Wednesday, 20 November 2013

Found in Translation

On Monday night at the celebration of Derbyshire's twinning relationship with Toyota City, I was lucky enough to have my poem 'Litton Mill' translated into Japanese in front of an international audience. I've only had one experience of seeing my work translated before (as part of Sheffield's City Books project) and certainly no experiences of the translation happening live! It was strange and wonderful to hear the words so differently and I was struck by how much longer the poem seemed in Japanese, which I was told was partly to do with grammatical structure, the need to explain references in context.

I wondered how the poem came across to a Japanese audience, whether the references to a very specific place in Derbyshire could ever 'translate' fully and whether the poem's sense had shifted along with its sound. I was particularly struck by the rhythm with which the translator read the Japanese version of 'Litton Mill', which definitely retained some of the rhythms of the original. It was a humbling and intriguing experience, especially knowing that I'd never have the capacity to translate a poem from a different language into English myself.

Thank you to everyone who made Monday night so enjoyable!

Monday, 18 November 2013

Twinning tales

Tonight, I'll be in Matlock at a ceremony celebrating the twinning relationship between Toyota City, Japan and Derbyshire, a partnership that dates back to 1998.

Toyota City is famous as an 'automobile city' and in 1989, Toyota opened a plant over here in this county, at Burnaston in Derby.

As part of tonight's event, I'll be reading a poem that's very local to this part of the world, Litton Mill. The piece is going to be translated into Japanese. I've no experience of translating other people's work or of having my own translated into other languages so the event will be particularly exciting, especially because Japanese is sometimes read from right to left instead of left to right....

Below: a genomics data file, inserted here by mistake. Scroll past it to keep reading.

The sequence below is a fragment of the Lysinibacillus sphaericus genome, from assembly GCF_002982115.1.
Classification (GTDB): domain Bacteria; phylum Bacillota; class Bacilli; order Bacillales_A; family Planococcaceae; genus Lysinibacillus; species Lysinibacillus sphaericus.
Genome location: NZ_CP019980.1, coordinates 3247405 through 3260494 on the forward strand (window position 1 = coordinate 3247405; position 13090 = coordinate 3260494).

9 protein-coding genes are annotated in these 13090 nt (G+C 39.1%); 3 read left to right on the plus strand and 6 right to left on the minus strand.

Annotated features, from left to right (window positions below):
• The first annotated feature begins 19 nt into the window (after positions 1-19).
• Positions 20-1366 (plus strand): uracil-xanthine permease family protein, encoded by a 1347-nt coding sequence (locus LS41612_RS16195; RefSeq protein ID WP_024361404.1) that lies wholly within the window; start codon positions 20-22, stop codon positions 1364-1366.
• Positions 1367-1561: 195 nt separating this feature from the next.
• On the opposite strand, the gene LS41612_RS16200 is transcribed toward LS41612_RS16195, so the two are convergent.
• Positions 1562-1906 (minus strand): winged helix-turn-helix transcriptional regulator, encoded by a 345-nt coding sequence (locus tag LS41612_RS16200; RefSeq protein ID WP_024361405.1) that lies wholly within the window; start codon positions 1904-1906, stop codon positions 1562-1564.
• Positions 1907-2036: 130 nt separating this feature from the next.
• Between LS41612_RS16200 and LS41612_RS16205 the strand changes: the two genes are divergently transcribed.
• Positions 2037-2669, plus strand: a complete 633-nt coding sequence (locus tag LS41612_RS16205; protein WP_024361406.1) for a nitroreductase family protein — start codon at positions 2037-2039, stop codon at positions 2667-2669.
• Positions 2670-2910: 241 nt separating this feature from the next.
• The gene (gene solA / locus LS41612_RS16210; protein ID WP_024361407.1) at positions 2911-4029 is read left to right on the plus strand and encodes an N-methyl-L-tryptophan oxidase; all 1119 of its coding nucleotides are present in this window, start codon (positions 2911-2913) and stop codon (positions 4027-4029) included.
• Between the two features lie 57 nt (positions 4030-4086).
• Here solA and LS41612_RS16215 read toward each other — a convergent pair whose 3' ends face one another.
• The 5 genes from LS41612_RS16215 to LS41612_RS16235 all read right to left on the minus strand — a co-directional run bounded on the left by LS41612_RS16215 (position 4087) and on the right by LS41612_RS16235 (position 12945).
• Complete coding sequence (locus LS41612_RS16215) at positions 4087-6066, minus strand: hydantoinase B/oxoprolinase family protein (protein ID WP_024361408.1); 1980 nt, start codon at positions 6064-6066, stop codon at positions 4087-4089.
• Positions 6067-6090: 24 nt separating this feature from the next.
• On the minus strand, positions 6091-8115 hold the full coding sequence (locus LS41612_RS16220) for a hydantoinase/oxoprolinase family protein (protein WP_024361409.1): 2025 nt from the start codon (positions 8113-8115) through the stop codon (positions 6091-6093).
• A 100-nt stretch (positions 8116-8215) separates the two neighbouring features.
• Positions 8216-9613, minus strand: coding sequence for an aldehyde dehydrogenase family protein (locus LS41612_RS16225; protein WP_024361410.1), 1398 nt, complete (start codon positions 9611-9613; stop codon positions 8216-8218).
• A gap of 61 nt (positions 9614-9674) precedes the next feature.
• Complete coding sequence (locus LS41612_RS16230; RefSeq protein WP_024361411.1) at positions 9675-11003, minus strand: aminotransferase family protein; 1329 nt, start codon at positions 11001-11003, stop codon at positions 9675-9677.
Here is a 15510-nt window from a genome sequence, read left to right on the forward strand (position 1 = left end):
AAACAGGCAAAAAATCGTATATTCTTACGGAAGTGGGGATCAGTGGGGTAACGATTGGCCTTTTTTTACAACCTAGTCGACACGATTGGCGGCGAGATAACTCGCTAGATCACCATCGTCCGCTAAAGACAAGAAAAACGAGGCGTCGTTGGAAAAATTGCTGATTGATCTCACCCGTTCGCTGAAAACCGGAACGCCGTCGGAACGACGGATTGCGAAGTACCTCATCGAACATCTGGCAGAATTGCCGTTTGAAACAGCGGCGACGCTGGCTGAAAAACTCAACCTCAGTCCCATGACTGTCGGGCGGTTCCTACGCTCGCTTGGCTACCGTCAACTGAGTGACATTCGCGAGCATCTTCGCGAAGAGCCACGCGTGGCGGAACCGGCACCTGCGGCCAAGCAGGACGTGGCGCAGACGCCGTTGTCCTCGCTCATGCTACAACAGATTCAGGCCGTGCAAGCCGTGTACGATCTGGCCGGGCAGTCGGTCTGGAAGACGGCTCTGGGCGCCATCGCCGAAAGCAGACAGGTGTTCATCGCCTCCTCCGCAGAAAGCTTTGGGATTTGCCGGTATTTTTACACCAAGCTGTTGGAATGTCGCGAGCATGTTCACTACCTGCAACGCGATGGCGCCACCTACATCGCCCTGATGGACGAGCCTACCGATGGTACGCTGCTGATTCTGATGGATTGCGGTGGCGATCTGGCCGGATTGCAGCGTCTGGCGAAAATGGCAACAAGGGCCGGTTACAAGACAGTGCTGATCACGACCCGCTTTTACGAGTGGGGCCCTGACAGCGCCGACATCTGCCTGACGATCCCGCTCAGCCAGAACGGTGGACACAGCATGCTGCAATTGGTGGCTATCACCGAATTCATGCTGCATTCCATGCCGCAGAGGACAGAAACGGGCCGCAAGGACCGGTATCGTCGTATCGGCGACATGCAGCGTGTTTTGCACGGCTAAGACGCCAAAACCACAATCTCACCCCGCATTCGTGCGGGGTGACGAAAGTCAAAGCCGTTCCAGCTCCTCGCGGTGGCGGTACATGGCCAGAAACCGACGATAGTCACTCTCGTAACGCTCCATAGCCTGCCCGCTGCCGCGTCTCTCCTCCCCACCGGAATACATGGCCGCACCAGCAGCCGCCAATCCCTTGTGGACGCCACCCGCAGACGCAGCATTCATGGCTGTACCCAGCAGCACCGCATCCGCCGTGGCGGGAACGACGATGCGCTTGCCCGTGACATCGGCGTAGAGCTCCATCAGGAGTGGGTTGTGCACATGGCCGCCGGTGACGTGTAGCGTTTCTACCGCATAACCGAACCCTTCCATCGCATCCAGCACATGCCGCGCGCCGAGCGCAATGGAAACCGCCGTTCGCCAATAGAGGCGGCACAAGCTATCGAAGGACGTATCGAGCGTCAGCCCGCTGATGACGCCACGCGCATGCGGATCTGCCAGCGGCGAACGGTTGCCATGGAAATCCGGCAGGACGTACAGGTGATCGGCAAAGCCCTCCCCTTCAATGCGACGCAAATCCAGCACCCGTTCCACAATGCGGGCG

Watch this space!

Monday, 4 November 2013

Meet your laureate! - Poetry in Chesterfield

Come and say hello - I usually
look a bit like this....
If you're wondering who the heck the new Derbyshire Poet Laureate is and you'd like to say hello, an easy way to do so is at Spire Writes poetry, held on the first Wednesday of the month upstairs at The White Swan in Chesterfield, from 7.45pm.

I started Spire Writes when I first moved back to Chesterfield as a way of bringing live literature to the famous town of the Crooked Spire and giving local writers a chance to perform alongside poets from further afield and more established names. Since we started, we've played host to writers like Brendan Cleary, Tony Walsh, Helen Ivory, Martin Figura, Liz Berry and Chesterfield's very own, very talented Matt McAteer.

Each night also features open mic slots where you can come and read your own work, whether you're a seasoned performer or you've never read your work in public before.

This Wednesday (6th November) we're featuring local writers Sally Goldsmith and Cora Greenhill. Sally was born in Oxfordshire but feels like a Sheffielder having lived in and around the city for nearly 35 years. Her pamphlet 'Singer' was a winner in the Poetry Business Pamphlet Competition judged by Michael Longley. Her first full collection, 'Are We There Yet?' Was published by Smith/Doorstop earlier this year.

Cora Greenhill's new collection, The Point of Waking (Oversteps Books) comes out in October, and this will be it's first outing! Cora has lived in Grindleford for over 25 years, and her poems reflects her life in Derbyshire as well as longterm working relationship with Crete. She has recently had work in The North, The Sheffield Anthology, The Best of Manchester Poets, The New Writer, MsLexia and other publications.

If you've got a poet in mind who you'd really love to see perform locally, please get in touch and let me know and I'll see what I can do!